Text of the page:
Huge Causeway jam as bus drivers strike

Huge Causeway jam as bus drivers strike
A group of bus drivers protesting against the toll increase at the Causeway by the Malaysian authorities yesterday morning. The strike caused massive jams from about 5am to 9am, forcing some commuters to cross the Causeway on foot to get to school or work.

Jostling with hundreds of other commuters, 12-year-old Ee Tung Shuen trekked across the Causeway on foot at the crack of dawn yesterday to get to school after a strike carried out in protest over new Johor tolls brought traffic along some lanes to a standstill.

Taking effect yesterday, the new tolls mean vehicles have to pay about five times as much as before to enter and exit the Johor checkpoint. Buses pay $5.20 for a round-trip at the Malaysian side, up from 90 cents previously.

Unhappiness with the spike in such travel costs led an estimated 200 bus drivers, mostly ferrying workers from Malaysia to Singapore, to carry out what they called a "strike" yesterday, a participant told The Straits Times.

The Malaysian, who wanted to be known only as Ravi, said plans for the strike were spread by word of mouth, with drivers stopping their vehicles in the lanes before the Johor checkpoint to "ask the authorities why they (are) doing this". "The toll is too heavy... we drive in and out three times a day, so the new tolls added together make a very big difference," said the 34-year-old.

The strike took place early yesterday morning and caused massive jams from about 5am to 9am.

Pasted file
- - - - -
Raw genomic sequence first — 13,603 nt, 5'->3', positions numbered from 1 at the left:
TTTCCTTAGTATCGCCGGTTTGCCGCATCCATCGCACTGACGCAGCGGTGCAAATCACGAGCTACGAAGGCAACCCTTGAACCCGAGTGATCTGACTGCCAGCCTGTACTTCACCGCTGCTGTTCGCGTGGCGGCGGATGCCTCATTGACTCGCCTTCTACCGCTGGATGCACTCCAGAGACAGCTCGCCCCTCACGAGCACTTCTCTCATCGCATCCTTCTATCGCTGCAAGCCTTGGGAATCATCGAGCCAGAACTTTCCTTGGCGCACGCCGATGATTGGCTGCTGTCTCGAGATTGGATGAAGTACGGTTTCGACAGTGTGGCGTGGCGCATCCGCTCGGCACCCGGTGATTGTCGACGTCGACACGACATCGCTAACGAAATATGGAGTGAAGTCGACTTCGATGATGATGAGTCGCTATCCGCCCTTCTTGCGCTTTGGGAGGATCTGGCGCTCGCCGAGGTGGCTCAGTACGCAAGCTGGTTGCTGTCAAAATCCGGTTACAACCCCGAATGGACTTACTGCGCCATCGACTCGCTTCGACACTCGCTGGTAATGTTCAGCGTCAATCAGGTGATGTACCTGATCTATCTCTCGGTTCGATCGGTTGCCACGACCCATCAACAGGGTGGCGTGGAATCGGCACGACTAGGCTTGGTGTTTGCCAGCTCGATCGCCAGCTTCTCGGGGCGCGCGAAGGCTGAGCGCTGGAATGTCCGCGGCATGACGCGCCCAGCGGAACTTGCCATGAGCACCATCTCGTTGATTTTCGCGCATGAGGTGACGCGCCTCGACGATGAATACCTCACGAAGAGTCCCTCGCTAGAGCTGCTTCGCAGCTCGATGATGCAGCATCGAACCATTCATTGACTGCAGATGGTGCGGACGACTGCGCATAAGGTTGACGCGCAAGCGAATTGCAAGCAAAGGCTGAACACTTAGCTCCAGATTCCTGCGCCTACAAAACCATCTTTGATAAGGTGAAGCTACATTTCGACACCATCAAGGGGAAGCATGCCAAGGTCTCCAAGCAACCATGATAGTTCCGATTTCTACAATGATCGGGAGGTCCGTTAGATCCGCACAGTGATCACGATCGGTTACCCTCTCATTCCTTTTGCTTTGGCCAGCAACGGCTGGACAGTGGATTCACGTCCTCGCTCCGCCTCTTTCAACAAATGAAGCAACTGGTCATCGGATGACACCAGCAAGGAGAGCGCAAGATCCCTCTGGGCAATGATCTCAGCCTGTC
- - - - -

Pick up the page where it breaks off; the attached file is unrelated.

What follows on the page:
Several bus passengers, including those from Ravi's vehicle and some school buses, opted to make the crossing of the 1km-long Causeway on foot.

The congestion eased at about 9am, after Malaysian police intervened, telling the bus drivers they would consider their concerns and giving out Touch 'n Go toll payment cards worth RM10 (S$3.90) each, said Ravi.

"The police questioned all of us, but there was no fighting or arrests," he said. "We ended the strike because the authorities told us that they will review the tolls over one week. We will give them one week and see how."

Malaysia's Public Works Department said the disruption was not a strike but a "small disturbance" which arose from two drivers refusing to pay.

The Land Transport Authority (LTA), meanwhile, stressed that Malaysia's new Causeway toll charges were different from Singapore's Vehicle Entry Permit (VEP) and Goods Entry Permit.

As of yesterday, drivers of foreign-registered cars entering Singapore have to pay $35 for a daily permit, up from $20. Drivers of goods vehicles pay $40 for a monthly permit, up from $10.

Fees from those permits "are not intended as revenue generators or to charge vehicles for the usage of the Causeway, Second Link or other roads", said an LTA spokesman. "Instead, they seek to equalise the cost of owning and using a foreign-registered vehicle in Singapore, with that for a Singapore-registered vehicle."

Based on last year's data, the VEP fee increase will affect about one in 10 foreign-registered cars. Buses, taxis and motorcycles are not affected by the increase.

While Singaporeans who head to Malaysia for the occasional leisure trip mostly said they were undeterred, others who go there frequently were worried, especially with Singapore due to match Malaysia's new toll charges.

"There's usually already a long wait at Customs. And now we have to pay even more," said Mr Phil Chia, 44, who runs a signage business and travels to Johor Baru twice a week. He said he may make fewer trips.


This article was first published on August 2, 2014.
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